Roman will be turning two years old in April and he’s already begun the “terrible twos”. Actually, it seems like there are lots of other names for the terrible twos and I guess the name just serves as a blanket term for the entire episode of a toddlers life. It could also be called the “mischievous twos” or the “talking twos” or even the “terrifying twos”. I thought I’d share a few photos of Roman with his cute “what’s up dog?” shirt and of him tormenting his mother by trying to pull some of her crucifixes down from their places on our wall at home (while riding his horse). There’s never a dull moment around our house with Roman on the loose, unless he’s sleeping of course!
One other interesting note. I recently acquired Adobe Lightroom 3.0 and I’m currently bringing myself up to speed with some of the new tricks. One that I kind of like is being able to you a single slider to adjust softness of skin, something that previously was far more difficult and required more effort and potentially expensive secondary software. Notice how soft and smooth Roman’s skin appears in the photo of him and his mom below. I was able to easily cover up most of the cheetos debris that was on his mouth with just a few minor adjustments. Very cool! Can’t wait to learn more about the newest version of Lightroom.
Since last week, I’ve been pecking away on my keyboard, preparing a blog about how to deal with wedding stress. But I decided that, for now, I was tired of researching that topic and that I would like to write about something a little more topical and interesting – kind of like if you are in line at the grocery store and you have the option to read about the Federal Omnibus Spending Bill (boring!) that Congress debated or to read the latest gossip tabloid about what celebrity is breaking up with whom, which are you going to choose? Exactly.
I got to thinking about the topic of men and pedicures this weekend when I went to get a pedicure for myself, along with my wife. Now, I must admit, my recent visit to the nail salon in my neighborhood wasn’t my first. My wife has been encouraging me to get pedicures for some time now, especially since she’s a big fan of them. Like many men, I was resistant to the idea of having someone work on my feet, but I eventually capitulated and took the pedicure plunge. But it left me wondering why more men don’t get pedicures?
Let’s talk about what is involved in a pedicure. Webster’s New World Dictionary defines “pedicure” as, “a trimming, polishing, etc. of the toenails.” And according to Wikipedia, people have been receiving manicures (hands) and pedicures for at least 4,000 years, when they were being performed in greater Asia and Africa (Egypt). Even the Bible makes numerous mentions of foot washing in the Book of John.
My experience in getting a pedicure has involved the following elements:
- Soaking the feet
- Cleaning the feet
- Trimming/cleaning the toenails
- Scrubbing/exfoliating feet/legs
- Secondary cleaning/rinsing feet/legs
- Hot towel massage of feet/legs
- Drying feet
- Buffing toenails
The whole process usually requires 20-40 minutes. For the most part, it is a very pleasant experience. To me, just having your feet washed and cleaned feels somewhat cathartic.
I remember the first time my wife suggested that I get a pedicure I felt a weird, gooey feeling inside myself, like someone was asking me to do something that wasn’t “man-like” (whatever that means). I guess I mean that in our society, males and females think of themselves as characters who play a role in the “theatre of life”, if you will. From the time we are born, our parents encourage us or discourage us from doing certain things; it’s ok for boys to play with trucks and girls to play with dolls, etc. As children get older, the gender role divides more and it seems ok for boys to be rough, tough and dirty; whereas girls are expected (in general) to be more refined, sensitive and attractive. Again, I realize that I’m generalizing and that these roles don’t fit everyone; I’m simply making the observation. In some ways, as we grow older and more independent, we have the option to change what our role is. So in my own small way, after being given the opportunity to make a change, I did so – albeit a small one.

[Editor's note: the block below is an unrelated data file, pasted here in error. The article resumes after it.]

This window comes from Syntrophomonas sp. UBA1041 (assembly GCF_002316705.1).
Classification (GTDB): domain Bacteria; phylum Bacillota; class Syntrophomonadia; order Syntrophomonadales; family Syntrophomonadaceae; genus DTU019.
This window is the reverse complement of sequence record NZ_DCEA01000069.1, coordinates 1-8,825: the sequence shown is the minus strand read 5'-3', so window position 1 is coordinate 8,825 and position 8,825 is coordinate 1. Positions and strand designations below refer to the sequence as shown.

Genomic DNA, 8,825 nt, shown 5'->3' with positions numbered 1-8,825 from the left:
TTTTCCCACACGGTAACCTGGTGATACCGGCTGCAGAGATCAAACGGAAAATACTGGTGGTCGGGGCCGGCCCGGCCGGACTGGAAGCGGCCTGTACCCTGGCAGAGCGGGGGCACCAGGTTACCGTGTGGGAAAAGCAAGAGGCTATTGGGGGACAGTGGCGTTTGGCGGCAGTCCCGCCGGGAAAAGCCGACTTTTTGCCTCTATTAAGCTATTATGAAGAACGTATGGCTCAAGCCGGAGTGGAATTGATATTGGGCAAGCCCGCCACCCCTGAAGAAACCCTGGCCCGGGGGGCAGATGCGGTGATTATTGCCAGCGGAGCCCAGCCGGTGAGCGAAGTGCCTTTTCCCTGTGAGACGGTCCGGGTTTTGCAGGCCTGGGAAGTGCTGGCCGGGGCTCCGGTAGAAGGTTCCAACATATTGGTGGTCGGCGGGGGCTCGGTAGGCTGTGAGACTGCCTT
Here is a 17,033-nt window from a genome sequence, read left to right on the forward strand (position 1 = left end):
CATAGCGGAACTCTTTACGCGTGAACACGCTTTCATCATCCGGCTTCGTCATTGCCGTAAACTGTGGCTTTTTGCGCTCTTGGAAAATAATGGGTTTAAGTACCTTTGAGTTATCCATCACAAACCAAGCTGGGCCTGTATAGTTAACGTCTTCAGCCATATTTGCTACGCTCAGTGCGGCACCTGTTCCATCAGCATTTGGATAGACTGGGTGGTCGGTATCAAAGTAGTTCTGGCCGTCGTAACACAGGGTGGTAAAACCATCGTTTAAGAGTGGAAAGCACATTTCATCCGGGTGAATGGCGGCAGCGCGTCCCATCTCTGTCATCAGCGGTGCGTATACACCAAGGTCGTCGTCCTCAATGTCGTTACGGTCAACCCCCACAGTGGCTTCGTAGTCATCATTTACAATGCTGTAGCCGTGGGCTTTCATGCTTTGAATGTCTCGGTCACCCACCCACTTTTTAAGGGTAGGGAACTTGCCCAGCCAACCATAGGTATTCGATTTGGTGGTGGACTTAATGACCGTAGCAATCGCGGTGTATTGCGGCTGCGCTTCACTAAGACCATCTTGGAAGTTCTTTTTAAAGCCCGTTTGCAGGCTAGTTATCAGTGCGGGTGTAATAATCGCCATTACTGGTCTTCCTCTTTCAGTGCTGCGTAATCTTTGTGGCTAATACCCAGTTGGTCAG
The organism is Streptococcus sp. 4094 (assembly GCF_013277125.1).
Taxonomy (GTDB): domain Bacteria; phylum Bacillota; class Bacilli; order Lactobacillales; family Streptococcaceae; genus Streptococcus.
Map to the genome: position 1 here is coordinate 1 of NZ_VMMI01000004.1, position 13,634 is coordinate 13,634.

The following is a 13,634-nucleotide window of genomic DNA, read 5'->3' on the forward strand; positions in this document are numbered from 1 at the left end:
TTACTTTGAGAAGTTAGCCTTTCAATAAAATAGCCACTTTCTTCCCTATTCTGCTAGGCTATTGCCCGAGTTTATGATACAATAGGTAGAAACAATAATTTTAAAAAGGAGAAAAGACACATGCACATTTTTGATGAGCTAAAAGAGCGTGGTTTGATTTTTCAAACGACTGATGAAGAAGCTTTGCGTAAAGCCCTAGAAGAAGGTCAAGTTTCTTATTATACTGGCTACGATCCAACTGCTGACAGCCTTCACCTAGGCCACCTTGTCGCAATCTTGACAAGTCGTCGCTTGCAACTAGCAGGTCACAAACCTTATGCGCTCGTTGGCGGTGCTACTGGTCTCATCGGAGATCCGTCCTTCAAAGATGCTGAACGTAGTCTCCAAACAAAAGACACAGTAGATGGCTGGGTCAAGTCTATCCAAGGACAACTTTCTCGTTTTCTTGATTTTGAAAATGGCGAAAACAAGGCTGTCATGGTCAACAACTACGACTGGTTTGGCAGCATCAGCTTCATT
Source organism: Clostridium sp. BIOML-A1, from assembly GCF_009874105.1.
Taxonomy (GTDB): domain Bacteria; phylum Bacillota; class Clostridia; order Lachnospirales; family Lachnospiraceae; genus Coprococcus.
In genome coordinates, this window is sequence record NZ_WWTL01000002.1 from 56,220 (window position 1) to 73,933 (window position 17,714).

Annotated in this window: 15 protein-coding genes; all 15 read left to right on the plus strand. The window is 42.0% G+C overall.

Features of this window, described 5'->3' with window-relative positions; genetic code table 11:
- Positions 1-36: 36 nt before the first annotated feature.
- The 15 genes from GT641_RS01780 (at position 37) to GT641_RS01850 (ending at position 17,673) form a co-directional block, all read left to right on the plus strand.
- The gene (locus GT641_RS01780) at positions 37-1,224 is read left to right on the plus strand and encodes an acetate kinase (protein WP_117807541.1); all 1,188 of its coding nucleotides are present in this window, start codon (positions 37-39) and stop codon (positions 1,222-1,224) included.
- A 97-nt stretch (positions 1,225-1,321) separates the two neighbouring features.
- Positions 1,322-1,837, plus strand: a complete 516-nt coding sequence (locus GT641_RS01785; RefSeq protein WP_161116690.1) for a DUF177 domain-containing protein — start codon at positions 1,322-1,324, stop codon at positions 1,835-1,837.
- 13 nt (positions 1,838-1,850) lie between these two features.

I then wondered what some of my male peers thought about the subject. So I asked about 10 men that I associate with whether they have ever had a pedicure and what their opinion was on the subject. The age range of the group of guys was from around 25 to 50 years. The guys are all considered “middle-class” and all live in the Austin area. My findings were not all that surprising.
My informal poll of men on the subject of pedicures was this: 100% of those polled stated that they have never gone to a salon to get a pedicure. When asked “why?”, many men stated that they never really considered it. Some men said that they didn’t like people touching their feet or that they felt “weird” about stepping into a role that is perceived to be almost strictly the domain of the opposite sex.
My poll also coincides with what I’ve observed during the past 3-4 visits to the nail salon with my wife. Every time I’ve visited I have not observed one male receiving a pedicure and each time I’ve gotten a pedicure I was the only male in the salon. However each time I’ve visited, at least 4-5 females were visiting the salon to have pedicures/manicures performed.
Now I don’t want to make any rash judgments about men in general or the pursuit of pedicures. And I certainly cannot draw real conclusions about my informal survey, given the tiny group that I polled; I suppose this discussion is purely anecdotal. But it is very interesting to note that there does appear to be such a strong trend or tendency by males to strictly follow these cultural and sexual boundaries created by society. Something tells me that the disproportionate amount of males who appear to get pedicures, as compared to the number of females, will likely change in the future.
So why not guys – go out and get a pedicure. Feel anxious about taking the pedicure plunge alone? Take along a friend who has had a pedicure before and who knows a great place to have one performed. You never know, you might actually like the experience.